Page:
The letter follows a “number of mixed signals from the administration” over the past week — including a break in stimulus talks by the president — and then a reversal of course on “a variety of relief measures.”
House Speaker Nancy Pelosi, D-Calif., on Sunday rejected the latest $1.8 trillion stimulus offer from Mnuchin. Many Senate Republicans, meanwhile, say they are wary of greenlighting yet another hefty relief package.
Meadows and Mnuchin reserved their criticism for the Democratic-led House for passing two massive relief bills largely along party lines “instead of compromising with us on bipartisan legislation like we have done in the past.”
“We will continue to try to work with Speaker Pelosi and Senator Schumer,” the pair wrote. “It is not just about the top-line number but also about legislation that can be passed by both the House and the Senate and signed into law by the president to help the American people.”
The two sides continue to differ on a wide range of issues, including the overall price tag of the next package. The latest Democratic proposal clocked in at $2.2 trillion, about $400 billion more than the latest White House offer, Politico said.
White House economic adviser Larry Kudlow said on Sunday that Secretary Mnuchin could make a larger stimulus offer to Democrats after Trump said on Friday that he wanted a larger relief package than either party has offered.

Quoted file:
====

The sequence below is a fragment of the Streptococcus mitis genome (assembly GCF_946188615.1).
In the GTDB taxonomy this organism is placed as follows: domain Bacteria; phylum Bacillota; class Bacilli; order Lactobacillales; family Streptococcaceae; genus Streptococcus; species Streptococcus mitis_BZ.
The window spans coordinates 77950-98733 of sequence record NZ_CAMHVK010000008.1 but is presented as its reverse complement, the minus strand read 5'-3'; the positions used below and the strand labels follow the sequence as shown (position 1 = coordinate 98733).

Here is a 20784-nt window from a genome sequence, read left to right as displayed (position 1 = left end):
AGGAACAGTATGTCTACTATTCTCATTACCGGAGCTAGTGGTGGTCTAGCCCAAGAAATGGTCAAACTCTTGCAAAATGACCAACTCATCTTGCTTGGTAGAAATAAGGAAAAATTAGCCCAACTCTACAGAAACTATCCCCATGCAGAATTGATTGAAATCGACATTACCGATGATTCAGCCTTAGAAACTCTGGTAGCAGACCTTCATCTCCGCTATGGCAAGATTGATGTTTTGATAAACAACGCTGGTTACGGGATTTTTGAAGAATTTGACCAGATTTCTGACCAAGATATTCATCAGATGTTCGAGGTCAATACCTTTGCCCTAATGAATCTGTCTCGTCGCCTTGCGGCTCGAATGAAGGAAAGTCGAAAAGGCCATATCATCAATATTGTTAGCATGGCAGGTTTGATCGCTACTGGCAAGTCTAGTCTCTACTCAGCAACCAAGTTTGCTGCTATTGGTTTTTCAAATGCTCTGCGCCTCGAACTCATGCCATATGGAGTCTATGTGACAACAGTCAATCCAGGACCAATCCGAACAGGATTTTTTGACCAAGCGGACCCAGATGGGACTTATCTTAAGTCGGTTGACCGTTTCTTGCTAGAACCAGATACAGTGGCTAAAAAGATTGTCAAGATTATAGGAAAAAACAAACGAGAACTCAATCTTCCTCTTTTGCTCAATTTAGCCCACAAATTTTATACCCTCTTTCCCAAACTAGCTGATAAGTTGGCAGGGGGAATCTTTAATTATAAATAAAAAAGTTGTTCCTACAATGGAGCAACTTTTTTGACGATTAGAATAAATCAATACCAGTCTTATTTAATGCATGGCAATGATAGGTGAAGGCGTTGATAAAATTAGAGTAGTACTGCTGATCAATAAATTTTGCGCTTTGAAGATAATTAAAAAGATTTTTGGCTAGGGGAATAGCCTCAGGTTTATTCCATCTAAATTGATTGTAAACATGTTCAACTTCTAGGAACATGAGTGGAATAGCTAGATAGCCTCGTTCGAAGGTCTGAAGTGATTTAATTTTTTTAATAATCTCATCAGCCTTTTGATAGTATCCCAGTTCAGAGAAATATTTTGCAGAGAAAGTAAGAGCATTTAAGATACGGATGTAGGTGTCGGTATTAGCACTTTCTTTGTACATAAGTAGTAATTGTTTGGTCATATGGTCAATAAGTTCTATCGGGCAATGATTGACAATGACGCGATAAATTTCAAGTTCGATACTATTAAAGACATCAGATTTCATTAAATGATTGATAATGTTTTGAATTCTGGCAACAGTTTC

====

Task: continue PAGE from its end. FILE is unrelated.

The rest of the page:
In a TV interview, CNN host Jake Tapper had pressed Kudlow on whether the Treasury secretary — who is spearheading the stimulus talks with Pelosi—would offer more than the $2.2 trillion package the House passed earlier this month.
“He may. He may,” Kudlow said of Mnuchin. “Secretary Mnuchin is up to $1.8 trillion. So, the bid and the offer is narrowing somewhat between the two sides.”
“President Trump actually has always said... as far as the key elements are concerned, the checks, the unemployment assistance, the small-business assistance — we have got to help airlines out—he would go further,” Kudlow added. “So, I think Secretary Mnuchin, who is a very good negotiator, will be carrying the president's message.”
The president had abruptly cut off relief talks with House leaders last week, saying his administration wouldn't negotiate until after the election. But soon after that, the president called on lawmakers to approve individual relief measures, including another round of stimulus checks and aid to airlines.